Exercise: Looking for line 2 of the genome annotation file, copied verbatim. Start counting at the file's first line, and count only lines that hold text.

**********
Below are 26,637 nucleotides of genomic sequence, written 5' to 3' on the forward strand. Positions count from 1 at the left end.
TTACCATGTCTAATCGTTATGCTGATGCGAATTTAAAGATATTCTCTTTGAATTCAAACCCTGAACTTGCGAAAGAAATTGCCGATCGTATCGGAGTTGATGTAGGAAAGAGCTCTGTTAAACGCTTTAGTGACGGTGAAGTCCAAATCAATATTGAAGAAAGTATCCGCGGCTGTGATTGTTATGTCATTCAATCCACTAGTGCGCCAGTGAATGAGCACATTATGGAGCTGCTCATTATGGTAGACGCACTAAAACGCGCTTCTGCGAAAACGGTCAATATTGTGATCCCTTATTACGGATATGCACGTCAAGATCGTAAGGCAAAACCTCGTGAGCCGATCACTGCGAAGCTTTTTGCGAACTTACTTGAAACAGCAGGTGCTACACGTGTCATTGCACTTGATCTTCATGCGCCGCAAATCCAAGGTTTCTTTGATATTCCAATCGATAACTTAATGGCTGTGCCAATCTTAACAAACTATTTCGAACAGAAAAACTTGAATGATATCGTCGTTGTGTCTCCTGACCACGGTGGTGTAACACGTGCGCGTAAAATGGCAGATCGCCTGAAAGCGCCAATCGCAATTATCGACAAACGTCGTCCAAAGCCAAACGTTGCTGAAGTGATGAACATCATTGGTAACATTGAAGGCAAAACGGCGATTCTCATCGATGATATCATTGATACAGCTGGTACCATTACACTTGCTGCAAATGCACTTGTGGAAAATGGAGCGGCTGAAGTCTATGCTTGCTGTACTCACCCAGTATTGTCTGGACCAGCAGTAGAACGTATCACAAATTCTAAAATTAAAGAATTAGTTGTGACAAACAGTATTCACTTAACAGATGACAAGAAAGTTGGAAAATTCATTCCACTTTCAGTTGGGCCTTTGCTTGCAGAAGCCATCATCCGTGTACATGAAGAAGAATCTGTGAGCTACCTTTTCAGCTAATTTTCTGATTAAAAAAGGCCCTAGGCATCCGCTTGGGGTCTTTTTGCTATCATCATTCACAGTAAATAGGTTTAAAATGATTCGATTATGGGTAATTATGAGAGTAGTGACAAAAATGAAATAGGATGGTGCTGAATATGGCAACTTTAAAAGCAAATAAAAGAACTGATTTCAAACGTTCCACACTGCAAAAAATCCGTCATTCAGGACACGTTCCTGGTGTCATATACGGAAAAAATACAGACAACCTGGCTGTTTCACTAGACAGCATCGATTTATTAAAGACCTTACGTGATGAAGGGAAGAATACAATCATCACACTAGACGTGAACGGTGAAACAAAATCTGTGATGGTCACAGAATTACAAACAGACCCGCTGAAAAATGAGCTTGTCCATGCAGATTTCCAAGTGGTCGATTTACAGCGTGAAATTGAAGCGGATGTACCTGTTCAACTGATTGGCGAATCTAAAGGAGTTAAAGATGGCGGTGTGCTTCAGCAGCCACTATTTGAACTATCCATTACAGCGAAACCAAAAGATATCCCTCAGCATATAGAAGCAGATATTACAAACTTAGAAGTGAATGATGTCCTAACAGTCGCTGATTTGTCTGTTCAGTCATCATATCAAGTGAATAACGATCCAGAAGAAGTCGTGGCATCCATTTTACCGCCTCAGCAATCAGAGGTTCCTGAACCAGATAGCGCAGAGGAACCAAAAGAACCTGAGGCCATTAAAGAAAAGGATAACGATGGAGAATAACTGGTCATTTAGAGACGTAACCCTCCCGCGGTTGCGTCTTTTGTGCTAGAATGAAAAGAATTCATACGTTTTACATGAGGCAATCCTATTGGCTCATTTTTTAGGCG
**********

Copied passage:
TTACCATGTCTAATCGTTATGCTGATGCGAATTTAAAGATATTCTCTTTGAATTCAAACCCTGAACTTGCGAAAGAAATTGCCGATCGTATCGGAGTTGATGTAGGAAAGAGCTCTGTTAAACGCTTTAGTGACGGTGAAGTCCAAATCAATATTGAAGAAAGTATCCGCGGCTGTGATTGTTATGTCATTCAATCCACTAGTGCGCCAGTGAATGAGCACATTATGGAGCTGCTCATTATGGTAGACGCACTAAAACGCGCTTCTGCGAAAACGGTCAATATTGTGATCCCTTATTACGGATATGCACGTCAAGATCGTAAGGCAAAACCTCGTGAGCCGATCACTGCGAAGCTTTTTGCGAACTTACTTGAAACAGCAGGTGCTACACGTGTCATTGCACTTGATCTTCATGCGCCGCAAATCCAAGGTTTCTTTGATATTCCAATCGATAACTTAATGGCTGTGCCAATCTTAACAAACTATTTCGAACAGAAAAACTTGAATGATATCGTCGTTGTGTCTCCTGACCACGGTGGTGTAACACGTGCGCGTAAAATGGCAGATCGCCTGAAAGCGCCAATCGCAATTATCGACAAACGTCGTCCAAAGCCAAACGTTGCTGAAGTGATGAACATCATTGGTAACATTGAAGGCAAAACGGCGATTCTCATCGATGATATCATTGATACAGCTGGTACCATTACACTTGCTGCAAATGCACTTGTGGAAAATGGAGCGGCTGAAGTCTATGCTTGCTGTACTCACCCAGTATTGTCTGGACCAGCAGTAGAACGTATCACAAATTCTAAAATTAAAGAATTAGTTGTGACAAACAGTATTCACTTAACAGATGACAAGAAAGTTGGAAAATTCATTCCACTTTCAGTTGGGCCTTTGCTTGCAGAAGCCATCATCCGTGTACATGAAGAAGAATCTGTGAGCTACCTTTTCAGCTAATTTTCTGATTAAAAAAGGCCCTAGGCATCCGCTTGGGGTCTTTTTGCTATCATCATTCACAGTAAATAGGTTTAAAATGATTCGATTATGGGTAATTATGAGAGTAGTGACAAAAATGAAATAGGATGGTGCTGAATATGGCAACTTTAAAAGCAAATAAAAGAACTGATTTCAAACGTTCCACACTGCAAAAAATCCGTCATTCAGGACACGTTCCTGGTGTCATATACGGAAAAAATACAGACAACCTGGCTGTTTCACTAGACAGCATCGATTTATTAAAGACCTTACGTGATGAAGGGAAGAATACAATCATCACACTAGACGTGAACGGTGAAACAAAATCTGTGATGGTCACAGAATTACAAACAGACCCGCTGAAAAATGAGCTTGTCCATGCAGATTTCCAAGTGGTCGATTTACAGCGTGAAATTGAAGCGGATGTACCTGTTCAACTGATTGGCGAATCTAAAGGAGTTAAAGATGGCGGTGTGCTTCAGCAGCCACTATTTGAACTATCCATTACAGCGAAACCAAAAGATATCCCTCAGCATATAGAAGCAGATATTACAAACTTAGAAGTGAATGATGTCCTAACAGTCGCTGATTTGTCTGTTCAGTCATCATATCAAGTGAATAACGATCCAGAAGAAGTCGTGGCATCCATTTTACCGCCTCAGCAATCAGAGGTTCCTGAACCAGATAGCGCAGAGGAACCAAAAGAACCTGAGGCCATTAAAGAAAAGGATAACGATGGAGAATAACTGGTCATTTAGAGACGTAACCCTCCCGCGGTTGCGTCTTTTGTGCTAGAATGAAAAGAATTCATACGTTTTACATGAGGCAATCCTATTGGCTCATTTTTTAGGCG